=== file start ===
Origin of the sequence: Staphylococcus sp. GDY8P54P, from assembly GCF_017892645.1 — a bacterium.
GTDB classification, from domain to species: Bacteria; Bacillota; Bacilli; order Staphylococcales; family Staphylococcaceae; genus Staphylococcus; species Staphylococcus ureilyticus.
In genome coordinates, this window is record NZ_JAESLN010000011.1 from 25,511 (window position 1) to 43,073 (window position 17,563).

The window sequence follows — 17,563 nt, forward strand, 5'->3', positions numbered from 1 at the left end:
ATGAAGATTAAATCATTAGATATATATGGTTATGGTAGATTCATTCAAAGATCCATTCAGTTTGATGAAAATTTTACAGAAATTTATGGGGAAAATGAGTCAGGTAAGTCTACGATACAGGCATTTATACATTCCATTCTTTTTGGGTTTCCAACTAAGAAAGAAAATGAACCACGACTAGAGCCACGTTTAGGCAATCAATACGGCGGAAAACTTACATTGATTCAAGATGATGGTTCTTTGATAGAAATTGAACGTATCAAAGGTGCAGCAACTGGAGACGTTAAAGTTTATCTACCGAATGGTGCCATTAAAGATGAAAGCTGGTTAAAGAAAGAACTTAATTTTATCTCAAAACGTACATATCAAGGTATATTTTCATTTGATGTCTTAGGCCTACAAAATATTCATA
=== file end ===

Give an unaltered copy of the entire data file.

Origin of the sequence: Staphylococcus sp. GDY8P54P, from assembly GCF_017892645.1 — a bacterium.
GTDB classification, from domain to species: Bacteria; Bacillota; Bacilli; order Staphylococcales; family Staphylococcaceae; genus Staphylococcus; species Staphylococcus ureilyticus.
In genome coordinates, this window is record NZ_JAESLN010000011.1 from 25,511 (window position 1) to 43,073 (window position 17,563).

The window sequence follows — 17,563 nt, forward strand, 5'->3', positions numbered from 1 at the left end:
ATGAAGATTAAATCATTAGATATATATGGTTATGGTAGATTCATTCAAAGATCCATTCAGTTTGATGAAAATTTTACAGAAATTTATGGGGAAAATGAGTCAGGTAAGTCTACGATACAGGCATTTATACATTCCATTCTTTTTGGGTTTCCAACTAAGAAAGAAAATGAACCACGACTAGAGCCACGTTTAGGCAATCAATACGGCGGAAAACTTACATTGATTCAAGATGATGGTTCTTTGATAGAAATTGAACGTATCAAAGGTGCAGCAACTGGAGACGTTAAAGTTTATCTACCGAATGGTGCCATTAAAGATGAAAGCTGGTTAAAGAAAGAACTTAATTTTATCTCAAAACGTACATATCAAGGTATATTTTCATTTGATGTCTTAGGCCTACAAAATATTCATA